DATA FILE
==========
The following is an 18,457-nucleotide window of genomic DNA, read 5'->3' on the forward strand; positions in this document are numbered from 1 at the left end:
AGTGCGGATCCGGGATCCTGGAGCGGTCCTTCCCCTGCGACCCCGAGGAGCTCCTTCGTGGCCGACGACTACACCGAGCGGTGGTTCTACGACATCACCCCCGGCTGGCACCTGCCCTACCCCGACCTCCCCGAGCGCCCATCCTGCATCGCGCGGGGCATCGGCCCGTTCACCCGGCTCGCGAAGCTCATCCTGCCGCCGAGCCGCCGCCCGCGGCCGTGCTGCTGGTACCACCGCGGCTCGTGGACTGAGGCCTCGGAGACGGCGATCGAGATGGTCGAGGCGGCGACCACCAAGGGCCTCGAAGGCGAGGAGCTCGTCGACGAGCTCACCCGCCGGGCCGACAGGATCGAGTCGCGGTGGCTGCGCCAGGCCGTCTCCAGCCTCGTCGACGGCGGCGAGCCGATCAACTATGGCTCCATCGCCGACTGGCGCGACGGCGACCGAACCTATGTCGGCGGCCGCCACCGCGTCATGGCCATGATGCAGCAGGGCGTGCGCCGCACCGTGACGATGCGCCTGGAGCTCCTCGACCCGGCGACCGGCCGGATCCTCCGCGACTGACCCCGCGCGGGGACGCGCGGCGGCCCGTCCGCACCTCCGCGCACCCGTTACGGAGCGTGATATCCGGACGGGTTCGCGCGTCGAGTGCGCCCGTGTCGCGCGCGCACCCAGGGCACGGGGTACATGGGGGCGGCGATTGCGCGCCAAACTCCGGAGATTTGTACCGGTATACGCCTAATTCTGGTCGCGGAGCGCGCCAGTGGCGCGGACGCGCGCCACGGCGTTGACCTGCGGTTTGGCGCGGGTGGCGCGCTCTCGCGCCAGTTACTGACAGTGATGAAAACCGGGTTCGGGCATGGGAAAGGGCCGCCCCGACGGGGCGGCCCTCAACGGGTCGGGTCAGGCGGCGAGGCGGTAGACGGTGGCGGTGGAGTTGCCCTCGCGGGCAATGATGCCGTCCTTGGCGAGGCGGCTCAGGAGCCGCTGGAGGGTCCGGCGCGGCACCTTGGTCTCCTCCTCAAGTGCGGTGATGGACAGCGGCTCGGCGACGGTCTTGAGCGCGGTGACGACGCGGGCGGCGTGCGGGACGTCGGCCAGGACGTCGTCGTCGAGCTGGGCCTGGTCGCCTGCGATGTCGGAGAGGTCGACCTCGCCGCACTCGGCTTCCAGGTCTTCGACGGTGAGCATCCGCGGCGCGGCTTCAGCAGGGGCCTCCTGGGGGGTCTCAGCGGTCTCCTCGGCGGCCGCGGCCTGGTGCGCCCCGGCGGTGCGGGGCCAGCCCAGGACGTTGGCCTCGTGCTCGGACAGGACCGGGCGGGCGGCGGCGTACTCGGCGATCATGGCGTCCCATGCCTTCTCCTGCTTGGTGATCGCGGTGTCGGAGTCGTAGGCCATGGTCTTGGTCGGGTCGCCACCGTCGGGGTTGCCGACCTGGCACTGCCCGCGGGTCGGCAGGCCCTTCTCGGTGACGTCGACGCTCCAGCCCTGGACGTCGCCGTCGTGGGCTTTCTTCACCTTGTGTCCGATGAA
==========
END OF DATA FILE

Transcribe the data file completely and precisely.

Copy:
The following is an 18,457-nucleotide window of genomic DNA, read 5'->3' on the forward strand; positions in this document are numbered from 1 at the left end:
AGTGCGGATCCGGGATCCTGGAGCGGTCCTTCCCCTGCGACCCCGAGGAGCTCCTTCGTGGCCGACGACTACACCGAGCGGTGGTTCTACGACATCACCCCCGGCTGGCACCTGCCCTACCCCGACCTCCCCGAGCGCCCATCCTGCATCGCGCGGGGCATCGGCCCGTTCACCCGGCTCGCGAAGCTCATCCTGCCGCCGAGCCGCCGCCCGCGGCCGTGCTGCTGGTACCACCGCGGCTCGTGGACTGAGGCCTCGGAGACGGCGATCGAGATGGTCGAGGCGGCGACCACCAAGGGCCTCGAAGGCGAGGAGCTCGTCGACGAGCTCACCCGCCGGGCCGACAGGATCGAGTCGCGGTGGCTGCGCCAGGCCGTCTCCAGCCTCGTCGACGGCGGCGAGCCGATCAACTATGGCTCCATCGCCGACTGGCGCGACGGCGACCGAACCTATGTCGGCGGCCGCCACCGCGTCATGGCCATGATGCAGCAGGGCGTGCGCCGCACCGTGACGATGCGCCTGGAGCTCCTCGACCCGGCGACCGGCCGGATCCTCCGCGACTGACCCCGCGCGGGGACGCGCGGCGGCCCGTCCGCACCTCCGCGCACCCGTTACGGAGCGTGATATCCGGACGGGTTCGCGCGTCGAGTGCGCCCGTGTCGCGCGCGCACCCAGGGCACGGGGTACATGGGGGCGGCGATTGCGCGCCAAACTCCGGAGATTTGTACCGGTATACGCCTAATTCTGGTCGCGGAGCGCGCCAGTGGCGCGGACGCGCGCCACGGCGTTGACCTGCGGTTTGGCGCGGGTGGCGCGCTCTCGCGCCAGTTACTGACAGTGATGAAAACCGGGTTCGGGCATGGGAAAGGGCCGCCCCGACGGGGCGGCCCTCAACGGGTCGGGTCAGGCGGCGAGGCGGTAGACGGTGGCGGTGGAGTTGCCCTCGCGGGCAATGATGCCGTCCTTGGCGAGGCGGCTCAGGAGCCGCTGGAGGGTCCGGCGCGGCACCTTGGTCTCCTCCTCAAGTGCGGTGATGGACAGCGGCTCGGCGACGGTCTTGAGCGCGGTGACGACGCGGGCGGCGTGCGGGACGTCGGCCAGGACGTCGTCGTCGAGCTGGGCCTGGTCGCCTGCGATGTCGGAGAGGTCGACCTCGCCGCACTCGGCTTCCAGGTCTTCGACGGTGAGCATCCGCGGCGCGGCTTCAGCAGGGGCCTCCTGGGGGGTCTCAGCGGTCTCCTCGGCGGCCGCGGCCTGGTGCGCCCCGGCGGTGCGGGGCCAGCCCAGGACGTTGGCCTCGTGCTCGGACAGGACCGGGCGGGCGGCGGCGTACTCGGCGATCATGGCGTCCCATGCCTTCTCCTGCTTGGTGATCGCGGTGTCGGAGTCGTAGGCCATGGTCTTGGTCGGGTCGCCACCGTCGGGGTTGCCGACCTGGCACTGCCCGCGGGTCGGCAGGCCCTTCTCGGTGACGTCGACGCTCCAGCCCTGGACGTCGCCGTCGTGGGCTTTCTTCACCTTGTGTCCGATGAA